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South African F-9AX Sailing

Frans and Tanya Loots launched their F-9AX "Banjo" in South Africa last year, and have now done some sailing. Frans writes:

Dear Ian,

I got some nice photos of our F9AX under sail in Algoa Bay, off Port Elizabeth. It is "just round the corner", 55 miles up the coast from our home port St Francis Bay.

I singlehanded the boat up the coast to sail in the Algoa Bay YC's annual regatta. The trip up the coast was a nice test for me and the boat. Most of it is open ocean sailing and was done with a 25 to 35 knot breeze up the tail. A Simrad 1000 did a lot of the steering but when it got really windy I chickened out and took over the helming so I could bear off with the heavier gusts.

As you well know the boat just flies, you pick up a good wave and take of, faster and faster and the boat holds the wave for ever. And it is just two fingers on the helm, nice and relaxing.

My family then joined me for a nice windy regatta. The Club kindly let us sail cruising class, non spinnaker (The other classes were all IRC). After day one with three races and three straight handicap wins I went to the committee and suggested they review our handicap! They had obviously underestimated the boat. All we wanted was to have a nice burn around the course and to come in first over the line, not caring about the handicap. Anyway, we ended the regatta with a third. At least that ensures we can go again next year because this is not multihull country.

The boat was however the talk of the club. Afterwards two of us sailed the boat home again.

The best for me was that my wife and young kids enjoyed the sailing with me. And my wife is definitely NOT a sailor. She was going to sail one day only, but then refused to leave.

What I can add is that with the boat coming to the end of its first season there has been not one single breakage. The boat is kept afloat and my to-do list is a good wash down, antifouling, a hull polish and to fiddle with the mast rake. No other mods or tweaks are required. I honestly believe that is due to nothing else but the quality of your design specs. Bear in mind I built this boat with no real boatbuilding experience. Anyway, enough for now.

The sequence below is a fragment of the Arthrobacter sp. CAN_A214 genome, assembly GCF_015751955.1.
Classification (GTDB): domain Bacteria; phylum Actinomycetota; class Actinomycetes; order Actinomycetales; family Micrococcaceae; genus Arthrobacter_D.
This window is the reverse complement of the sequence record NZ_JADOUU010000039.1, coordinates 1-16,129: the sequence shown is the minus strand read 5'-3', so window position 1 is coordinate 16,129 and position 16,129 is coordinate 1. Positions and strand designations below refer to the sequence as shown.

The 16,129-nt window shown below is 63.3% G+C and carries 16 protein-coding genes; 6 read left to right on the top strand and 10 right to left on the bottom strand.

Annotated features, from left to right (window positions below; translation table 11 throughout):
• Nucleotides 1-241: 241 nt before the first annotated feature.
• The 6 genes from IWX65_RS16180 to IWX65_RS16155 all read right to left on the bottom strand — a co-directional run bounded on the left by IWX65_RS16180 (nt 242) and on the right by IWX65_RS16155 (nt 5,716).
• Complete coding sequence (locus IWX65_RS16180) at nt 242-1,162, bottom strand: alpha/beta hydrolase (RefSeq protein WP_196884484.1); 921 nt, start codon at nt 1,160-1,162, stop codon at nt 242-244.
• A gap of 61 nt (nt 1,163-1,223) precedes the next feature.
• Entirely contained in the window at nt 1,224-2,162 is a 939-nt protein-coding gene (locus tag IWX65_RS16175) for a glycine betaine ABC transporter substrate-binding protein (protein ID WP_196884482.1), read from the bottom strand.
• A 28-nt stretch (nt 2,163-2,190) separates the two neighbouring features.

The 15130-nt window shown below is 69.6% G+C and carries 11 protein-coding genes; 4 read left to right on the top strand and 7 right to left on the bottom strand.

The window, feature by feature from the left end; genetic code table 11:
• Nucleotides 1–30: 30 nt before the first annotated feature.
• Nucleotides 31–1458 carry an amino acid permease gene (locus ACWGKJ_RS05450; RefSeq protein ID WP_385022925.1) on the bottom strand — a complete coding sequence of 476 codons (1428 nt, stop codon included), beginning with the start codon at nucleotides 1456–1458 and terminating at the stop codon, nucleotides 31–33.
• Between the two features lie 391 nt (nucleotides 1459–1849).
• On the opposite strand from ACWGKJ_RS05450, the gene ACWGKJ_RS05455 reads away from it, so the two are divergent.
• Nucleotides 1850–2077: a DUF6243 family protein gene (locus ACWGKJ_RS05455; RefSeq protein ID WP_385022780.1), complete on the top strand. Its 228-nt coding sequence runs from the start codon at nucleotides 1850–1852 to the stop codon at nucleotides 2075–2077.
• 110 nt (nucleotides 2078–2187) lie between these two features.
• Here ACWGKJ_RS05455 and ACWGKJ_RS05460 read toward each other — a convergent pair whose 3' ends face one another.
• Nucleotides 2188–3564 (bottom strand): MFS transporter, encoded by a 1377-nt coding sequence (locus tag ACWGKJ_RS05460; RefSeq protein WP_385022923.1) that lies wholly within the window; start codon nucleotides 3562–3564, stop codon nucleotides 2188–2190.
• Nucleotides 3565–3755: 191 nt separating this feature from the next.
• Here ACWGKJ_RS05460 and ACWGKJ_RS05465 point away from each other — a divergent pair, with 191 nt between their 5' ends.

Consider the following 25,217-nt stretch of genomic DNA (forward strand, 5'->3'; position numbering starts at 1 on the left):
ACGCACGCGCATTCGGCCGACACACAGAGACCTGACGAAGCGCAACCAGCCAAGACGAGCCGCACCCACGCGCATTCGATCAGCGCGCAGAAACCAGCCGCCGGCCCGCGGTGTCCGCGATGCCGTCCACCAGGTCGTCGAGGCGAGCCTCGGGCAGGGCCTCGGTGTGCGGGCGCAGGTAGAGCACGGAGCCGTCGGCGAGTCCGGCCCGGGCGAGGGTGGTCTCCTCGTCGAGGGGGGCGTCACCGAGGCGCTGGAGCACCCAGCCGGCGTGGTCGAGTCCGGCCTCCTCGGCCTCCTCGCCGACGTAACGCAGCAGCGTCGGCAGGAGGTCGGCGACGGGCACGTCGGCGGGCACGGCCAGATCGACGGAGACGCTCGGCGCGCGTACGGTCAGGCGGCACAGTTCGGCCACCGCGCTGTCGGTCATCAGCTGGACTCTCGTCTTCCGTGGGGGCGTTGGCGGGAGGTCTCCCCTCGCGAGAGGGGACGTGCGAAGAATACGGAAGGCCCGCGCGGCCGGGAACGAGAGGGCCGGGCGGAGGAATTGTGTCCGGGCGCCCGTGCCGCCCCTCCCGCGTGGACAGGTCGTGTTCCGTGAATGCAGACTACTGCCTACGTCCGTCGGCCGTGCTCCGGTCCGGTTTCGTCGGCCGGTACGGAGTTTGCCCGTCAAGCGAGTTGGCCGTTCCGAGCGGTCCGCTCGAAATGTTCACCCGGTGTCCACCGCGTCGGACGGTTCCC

Regards,
Frans.

PS I have now also done a final costing of our boat. I had to focus on costs, but at the same time I decided that only quality materials as per spec would go into the boat. I decided to curtail cost by keeping things simple when in came to fitting out. That did mean I had to fit a fixed mast and had to order conventional sails. And no spinnaker at this stage. After years of offshore sailing I also know that there is a lot of stuff that is totally unnecessary if you just want to get sailing for fun.

Well, we launched the boat and got it sailing for 56,000 US dollars.

That included labour to help with laminating the three shells only. It included a fair amount of tools and even a compressor for painting. There was also a bit of wastage in that the second float half was not up to standard and we dumped it in a skip. We could not source affordable nets, so I had cargo type nets made. Very cheap, but very nasty. It will have to go soon as it is out of place with the rest of the boat.

Three hulls were laminated in polyester resin, everything else in epoxy. Folding system from Precourt. Quantum sails South Africa. Only main (sq top), jib and storm jib. Sparcraft South Africa mast. All hardware as per spec, Ronstan, Lewmar and Spinlock only. Three winches, only one, the halyard winch being self tailing. Only speed and echo sounder, Handheld GPS, VHF fixed set and one handheld VHF for emergency compartment. High level of safety equipment to meet the compulsory safety inspection. 15 hp Yamaha 2 stroke o/b.

What we left out was no trailer. We don't really have the need for one (and cannot afford one!). No bunk cushions (yet). No instruments, not really necessary.

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